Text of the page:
In 2022 Coca-Cola announced that they were considering changing the plastic on the bottles from brown to clear, which would make recycling of the bottle easier. A similar change had already been made with Sprite bottles. Critics including Hauraki District Mayor Toby Adams have mentioned that because the brown bottle is iconic, people may have a hard time supporting the change. Adams said that if the reason of change (recycling) was given to consumers, they would be more likely to accept it. When asked if he thought the colour change would affect tourist numbers to the 7-metre (23 ft) L&P statue in Paeroa, Adams said he believed tourists are attracted to it because it is a large and famous bottle, not because of its colour.[26]

Summer cans[edit]

The summer cans released in October 2018 had a spelling mistake. It spelt "Cook Straight" rather than the correct spelling, "Cook Strait". After the first production run the typo was discovered and corrected. Lemon & Paeroa decided to release these cans instead of throwing them away. Head of marketing at University of Auckland, Bodo Lang and brand strategist of University of Waikato, Korey Rubenstein have been expressed the possibility that this was a deliberate marketing move rather than a mistake.[27]

The 2023 edition, the eighth year of the summer cans, was the first year that the cans included both English and Māori words.[28]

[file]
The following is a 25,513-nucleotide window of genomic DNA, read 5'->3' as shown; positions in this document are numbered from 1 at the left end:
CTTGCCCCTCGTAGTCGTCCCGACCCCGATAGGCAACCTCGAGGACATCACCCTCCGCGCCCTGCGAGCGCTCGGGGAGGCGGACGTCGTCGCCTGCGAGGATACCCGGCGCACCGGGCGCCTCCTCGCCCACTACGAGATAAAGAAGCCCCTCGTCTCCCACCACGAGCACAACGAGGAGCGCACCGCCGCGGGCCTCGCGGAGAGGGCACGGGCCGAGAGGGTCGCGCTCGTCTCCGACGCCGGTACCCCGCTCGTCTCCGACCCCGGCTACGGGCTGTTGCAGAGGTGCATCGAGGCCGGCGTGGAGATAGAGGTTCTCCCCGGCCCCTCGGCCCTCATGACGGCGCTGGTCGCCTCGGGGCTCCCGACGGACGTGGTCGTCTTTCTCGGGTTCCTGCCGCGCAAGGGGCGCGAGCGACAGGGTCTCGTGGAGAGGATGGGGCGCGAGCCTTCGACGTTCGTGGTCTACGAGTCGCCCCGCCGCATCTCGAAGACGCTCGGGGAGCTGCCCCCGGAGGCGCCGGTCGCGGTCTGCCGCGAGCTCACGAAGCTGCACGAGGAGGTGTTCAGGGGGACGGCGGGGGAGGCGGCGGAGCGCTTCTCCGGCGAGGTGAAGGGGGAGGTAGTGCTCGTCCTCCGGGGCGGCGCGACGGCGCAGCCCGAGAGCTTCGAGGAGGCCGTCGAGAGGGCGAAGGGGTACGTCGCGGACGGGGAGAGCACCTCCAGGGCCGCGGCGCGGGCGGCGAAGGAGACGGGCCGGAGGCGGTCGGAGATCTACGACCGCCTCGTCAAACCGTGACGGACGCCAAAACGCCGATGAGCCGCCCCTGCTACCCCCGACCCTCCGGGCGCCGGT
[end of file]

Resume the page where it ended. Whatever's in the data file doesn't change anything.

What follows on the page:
Flavours and variations[edit]

A sugar-free version of L&P was introduced in 2005, dry ginger beer was introduced in 2009,[24] and sour in 2013.[24] In October 2016 Lemon & Paeroa launched a limited edition Chilli & Lime flavour with stereotypical Mexican branding.[25] It was described by the company as "Like getting kicked by a baby donkey". To introduce this flavour an unscripted "L&P Live" show was created, which was set in a dairy and hosted by comedians Tim Batt and Guy Montgomery.[24]

There have been multiple L&P fusion foods, such as a Whittaker's chocolate in 2013,[29] Griffin's L&P biscuit around 2017,[30] L&P Fruju in the summer of 2017,[31] and a Pineapple lumps-flavoured drink for three months in 2020.[32][33]

In 2019 Lemon & Paeroa created a limited edition set of bottles which were 70 cm (28 in) tall. Ten of these bottles were made, and one sold on Trade Me for over $1,000.[34]


Big Lemon & Paeroa bottle[edit]

The Giant L&P bottle in Paeroa

There is a 6.8-metre (22 ft) tall L&P bottle in Paeroa. It is one of New Zealand's most famous icons, and one of the most photographed locations in the country.[2] It began in 1967 as a replica rocket in the centre of town for a Christmas promotion of Paeroa, which was taken down after the summer. Materials from the rocket were used to create the Lemon & Paeroa bottle for the 1968 Christmas season,[35] but the bottle was dismantled after the summer as it became a traffic hazard.[36] It was rebuilt in 1969, this time permanently, further away from the town centre near State Highway 2. The bottle became a traffic hazard again due to photographers, so in 2002 it was moved 20 m away to the Ohinemuri Reserve.[37][38] The move took 40 minutes and was watched by about 100 residents.[38] Since then, a park has been built around the statue.[39]

In 2013 after Lemon & Paeroa partnered with Whittaker's to make an L&P chocolate, a Whittaker's delivery van was placed next to the statue to make it appear as if the van had crashed into it.[40] Chief executive of the council, Langley Cavers, ordered that Whittaker's pay for damage of the crash. It was reported that the mayor and council knew about the campaign and were told by Whittaker's to "play dumb".[41]